The Inc.com article 7 Female Founders on Closing the Deal is a brief but kickass set of mantras to keep in mind for what in my opinion is not just closing the deal as an entrepreneur, but in many different ways of selling yourself, your product, and your services. So with these excerpts, I’ve added some of my own thoughts underneath each area.
1) Tell yourself you have the right to be there. ~ Barbara Corcoran
I can’t emphasize how pivotal this was for me. When I was frustrated early on as a consultant, someone reminded me “Aimee, they’re paying for YOU. Don’t hold back.” Every time I feel like that suppressed corporate slavebot, I remind myself of these words and it helps me press on, make sure my voice is heard, and do what I do best.
Oh and if you don’t know Barbara, you should. She’s the awesomest Shark of the bunch, and has quite a story for women (and men) to take inspiration from.
2) Don’t let them intimidate you. ~ Barbara Lynch
This piggybacks with Corcoran’s advice extremely well. There are a lot of personalities out there who will try to take advantage of service providers, thinking that we’re only in it for the money and will be at their disposal. Early on, I had a (now former) client refuse to pay what was owed, and when I stood up for myself, he had the nerve to actually threaten to blacklist me if I fought him. Boy am I glad this happened. Why? Because it gave me strength that I never knew I had. And there would be no threatening me, no sirree. (see rule #6)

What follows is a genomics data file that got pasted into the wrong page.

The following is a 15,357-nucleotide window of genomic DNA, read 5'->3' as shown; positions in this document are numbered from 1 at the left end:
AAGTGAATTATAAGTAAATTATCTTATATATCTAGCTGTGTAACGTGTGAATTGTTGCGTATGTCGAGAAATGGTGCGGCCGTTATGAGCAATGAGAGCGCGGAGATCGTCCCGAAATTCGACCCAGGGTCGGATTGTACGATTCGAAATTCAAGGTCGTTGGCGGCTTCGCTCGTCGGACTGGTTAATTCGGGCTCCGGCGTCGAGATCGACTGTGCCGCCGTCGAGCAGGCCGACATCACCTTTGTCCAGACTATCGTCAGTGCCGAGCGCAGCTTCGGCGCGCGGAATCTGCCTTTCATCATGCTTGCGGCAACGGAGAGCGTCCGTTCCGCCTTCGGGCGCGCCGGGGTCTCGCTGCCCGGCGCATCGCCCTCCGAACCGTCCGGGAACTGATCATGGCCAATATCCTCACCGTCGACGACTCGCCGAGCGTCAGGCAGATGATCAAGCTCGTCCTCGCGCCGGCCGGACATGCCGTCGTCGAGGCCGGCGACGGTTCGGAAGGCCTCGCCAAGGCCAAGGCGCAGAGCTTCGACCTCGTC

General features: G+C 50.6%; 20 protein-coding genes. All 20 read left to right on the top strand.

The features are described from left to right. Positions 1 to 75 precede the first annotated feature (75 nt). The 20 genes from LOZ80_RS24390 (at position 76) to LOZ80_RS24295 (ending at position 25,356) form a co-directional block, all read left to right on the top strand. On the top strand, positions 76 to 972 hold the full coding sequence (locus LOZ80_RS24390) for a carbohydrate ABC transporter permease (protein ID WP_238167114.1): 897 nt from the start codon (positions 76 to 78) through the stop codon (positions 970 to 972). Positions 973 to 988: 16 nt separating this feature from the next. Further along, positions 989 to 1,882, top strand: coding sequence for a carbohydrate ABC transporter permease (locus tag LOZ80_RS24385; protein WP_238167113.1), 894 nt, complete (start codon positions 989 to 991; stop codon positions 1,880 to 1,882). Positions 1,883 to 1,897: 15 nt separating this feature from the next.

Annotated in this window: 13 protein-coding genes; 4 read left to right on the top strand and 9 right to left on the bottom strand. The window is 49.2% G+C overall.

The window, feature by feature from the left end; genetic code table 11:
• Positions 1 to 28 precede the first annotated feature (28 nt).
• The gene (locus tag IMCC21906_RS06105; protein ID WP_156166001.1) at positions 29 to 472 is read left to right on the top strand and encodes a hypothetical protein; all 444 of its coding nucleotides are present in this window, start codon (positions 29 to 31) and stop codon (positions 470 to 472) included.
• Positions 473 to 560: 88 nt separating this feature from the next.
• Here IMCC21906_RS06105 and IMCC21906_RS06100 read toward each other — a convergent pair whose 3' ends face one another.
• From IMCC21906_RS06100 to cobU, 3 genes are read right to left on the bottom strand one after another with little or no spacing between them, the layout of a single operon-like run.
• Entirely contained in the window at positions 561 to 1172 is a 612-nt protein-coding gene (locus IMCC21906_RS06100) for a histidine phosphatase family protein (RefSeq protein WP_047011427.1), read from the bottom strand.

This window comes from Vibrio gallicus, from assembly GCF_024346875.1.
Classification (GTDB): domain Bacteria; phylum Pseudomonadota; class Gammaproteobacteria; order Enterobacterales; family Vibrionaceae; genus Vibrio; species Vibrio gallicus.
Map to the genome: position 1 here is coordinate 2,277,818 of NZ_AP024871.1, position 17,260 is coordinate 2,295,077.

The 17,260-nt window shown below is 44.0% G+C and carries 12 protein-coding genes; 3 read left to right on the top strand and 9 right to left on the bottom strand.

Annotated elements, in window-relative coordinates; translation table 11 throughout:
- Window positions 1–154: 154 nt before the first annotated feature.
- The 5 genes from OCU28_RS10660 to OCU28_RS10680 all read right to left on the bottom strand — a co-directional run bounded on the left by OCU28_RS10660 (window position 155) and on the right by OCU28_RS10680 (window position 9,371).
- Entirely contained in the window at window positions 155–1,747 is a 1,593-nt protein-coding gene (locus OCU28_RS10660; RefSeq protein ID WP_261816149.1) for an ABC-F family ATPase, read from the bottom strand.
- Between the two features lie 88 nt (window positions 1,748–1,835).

3) Know when to bluff. ~ Bobbi Brown
And this means knowing yourself and what you’re capable of. For me, the concept of bluffing is not about deceiving but knowing how much to disclose at any given moment about your business strategy, as well as how you value your products and services. You can be truthful while also not disclosing every detail of how you do business. For me, as a recruiter, I’ll tell my clients the basics of how I find great people, but I won’t give them every detail. The fact is, my value is a combination of a lot of factors, and there’s no reason to give away the secret sauce.
4) Know that sometimes ‘no’ just means ‘not now.’ ~ Arianna Huffington
Heck yeah! That’s why developing relationships is SO important. It can get super easy to get comfortable if you have a few great clients, but from day to day you never know how their needs will change, and suddenly you’ll be looking for work. So with that, I’ve always tried to make sure I’m meeting at least two new client prospects a month, so that even if they’re not in need of my services now, the connection is there and when they are ready, I will be too.
As a side note, wearing my career coach hat, I see a lot of women self-selecting themselves out of positions and never applying for the jobs they want, never reaching out to the companies they want to work for, all because they assume the No and don’t see the bigger picture. I can’t count how many times I’ve met interesting candidates who I’ve declined for the current recruitment then hired later on. Why? Because I know what’s coming down the road, and have made introductions that have turned into jobs down the road one, two, six months later. Love it!